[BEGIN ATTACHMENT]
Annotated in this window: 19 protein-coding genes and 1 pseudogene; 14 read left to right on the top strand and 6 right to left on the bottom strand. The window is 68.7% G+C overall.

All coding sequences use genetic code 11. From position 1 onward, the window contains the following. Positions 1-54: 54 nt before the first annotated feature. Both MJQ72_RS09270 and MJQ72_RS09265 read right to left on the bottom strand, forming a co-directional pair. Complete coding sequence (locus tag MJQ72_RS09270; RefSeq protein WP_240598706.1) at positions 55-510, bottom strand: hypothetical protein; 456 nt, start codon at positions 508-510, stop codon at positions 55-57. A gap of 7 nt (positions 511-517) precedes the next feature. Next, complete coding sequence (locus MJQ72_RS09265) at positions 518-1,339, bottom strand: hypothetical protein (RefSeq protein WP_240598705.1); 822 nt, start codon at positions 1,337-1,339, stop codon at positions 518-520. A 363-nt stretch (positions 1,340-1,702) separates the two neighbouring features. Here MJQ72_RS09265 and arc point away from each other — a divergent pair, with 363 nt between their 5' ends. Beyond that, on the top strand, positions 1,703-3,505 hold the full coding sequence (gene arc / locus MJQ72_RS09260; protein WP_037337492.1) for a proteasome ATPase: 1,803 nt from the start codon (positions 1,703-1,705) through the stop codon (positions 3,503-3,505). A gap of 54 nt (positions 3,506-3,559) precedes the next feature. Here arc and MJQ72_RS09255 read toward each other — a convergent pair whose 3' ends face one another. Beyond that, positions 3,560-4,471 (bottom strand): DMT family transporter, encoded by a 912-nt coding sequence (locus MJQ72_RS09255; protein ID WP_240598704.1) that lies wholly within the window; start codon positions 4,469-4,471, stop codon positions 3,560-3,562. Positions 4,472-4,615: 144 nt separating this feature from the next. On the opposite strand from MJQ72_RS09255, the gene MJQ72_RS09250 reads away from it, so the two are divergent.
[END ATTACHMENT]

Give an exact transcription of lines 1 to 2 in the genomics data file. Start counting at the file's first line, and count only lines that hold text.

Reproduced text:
Annotated in this window: 19 protein-coding genes and 1 pseudogene; 14 read left to right on the top strand and 6 right to left on the bottom strand. The window is 68.7% G+C overall.

All coding sequences use genetic code 11. From position 1 onward, the window contains the following. Positions 1-54: 54 nt before the first annotated feature. Both MJQ72_RS09270 and MJQ72_RS09265 read right to left on the bottom strand, forming a co-directional pair. Complete coding sequence (locus tag MJQ72_RS09270; RefSeq protein WP_240598706.1) at positions 55-510, bottom strand: hypothetical protein; 456 nt, start codon at positions 508-510, stop codon at positions 55-57. A gap of 7 nt (positions 511-517) precedes the next feature. Next, complete coding sequence (locus MJQ72_RS09265) at positions 518-1,339, bottom strand: hypothetical protein (RefSeq protein WP_240598705.1); 822 nt, start codon at positions 1,337-1,339, stop codon at positions 518-520. A 363-nt stretch (positions 1,340-1,702) separates the two neighbouring features. Here MJQ72_RS09265 and arc point away from each other — a divergent pair, with 363 nt between their 5' ends. Beyond that, on the top strand, positions 1,703-3,505 hold the full coding sequence (gene arc / locus MJQ72_RS09260; protein WP_037337492.1) for a proteasome ATPase: 1,803 nt from the start codon (positions 1,703-1,705) through the stop codon (positions 3,503-3,505). A gap of 54 nt (positions 3,506-3,559) precedes the next feature. Here arc and MJQ72_RS09255 read toward each other — a convergent pair whose 3' ends face one another. Beyond that, positions 3,560-4,471 (bottom strand): DMT family transporter, encoded by a 912-nt coding sequence (locus MJQ72_RS09255; protein ID WP_240598704.1) that lies wholly within the window; start codon positions 4,469-4,471, stop codon positions 3,560-3,562. Positions 4,472-4,615: 144 nt separating this feature from the next. On the opposite strand from MJQ72_RS09255, the gene MJQ72_RS09250 reads away from it, so the two are divergent.